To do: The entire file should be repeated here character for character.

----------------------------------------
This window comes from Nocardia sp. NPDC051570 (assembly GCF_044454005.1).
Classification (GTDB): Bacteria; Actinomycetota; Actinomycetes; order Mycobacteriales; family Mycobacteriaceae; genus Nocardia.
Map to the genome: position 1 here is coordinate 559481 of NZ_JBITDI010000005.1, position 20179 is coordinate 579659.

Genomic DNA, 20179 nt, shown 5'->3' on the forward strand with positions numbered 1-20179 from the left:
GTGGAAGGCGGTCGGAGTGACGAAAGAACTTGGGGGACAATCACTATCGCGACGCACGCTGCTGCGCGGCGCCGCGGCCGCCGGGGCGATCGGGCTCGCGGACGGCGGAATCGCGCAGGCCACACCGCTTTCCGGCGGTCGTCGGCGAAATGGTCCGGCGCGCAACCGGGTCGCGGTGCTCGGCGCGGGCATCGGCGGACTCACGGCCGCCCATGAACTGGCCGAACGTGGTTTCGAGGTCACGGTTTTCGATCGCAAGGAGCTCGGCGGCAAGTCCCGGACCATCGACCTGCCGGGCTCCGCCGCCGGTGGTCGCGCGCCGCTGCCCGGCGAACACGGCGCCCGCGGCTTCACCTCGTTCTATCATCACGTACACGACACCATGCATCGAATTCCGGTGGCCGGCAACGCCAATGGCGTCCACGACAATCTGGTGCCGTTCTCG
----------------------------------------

This window comes from Nocardia sp. NPDC051570 (assembly GCF_044454005.1).
Classification (GTDB): Bacteria; Actinomycetota; Actinomycetes; order Mycobacteriales; family Mycobacteriaceae; genus Nocardia.
Map to the genome: position 1 here is coordinate 559481 of NZ_JBITDI010000005.1, position 20179 is coordinate 579659.

Genomic DNA, 20179 nt, shown 5'->3' on the forward strand with positions numbered 1-20179 from the left:
GTGGAAGGCGGTCGGAGTGACGAAAGAACTTGGGGGACAATCACTATCGCGACGCACGCTGCTGCGCGGCGCCGCGGCCGCCGGGGCGATCGGGCTCGCGGACGGCGGAATCGCGCAGGCCACACCGCTTTCCGGCGGTCGTCGGCGAAATGGTCCGGCGCGCAACCGGGTCGCGGTGCTCGGCGCGGGCATCGGCGGACTCACGGCCGCCCATGAACTGGCCGAACGTGGTTTCGAGGTCACGGTTTTCGATCGCAAGGAGCTCGGCGGCAAGTCCCGGACCATCGACCTGCCGGGCTCCGCCGCCGGTGGTCGCGCGCCGCTGCCCGGCGAACACGGCGCCCGCGGCTTCACCTCGTTCTATCATCACGTACACGACACCATGCATCGAATTCCGGTGGCCGGCAACGCCAATGGCGTCCACGACAATCTGGTGCCGTTCTCG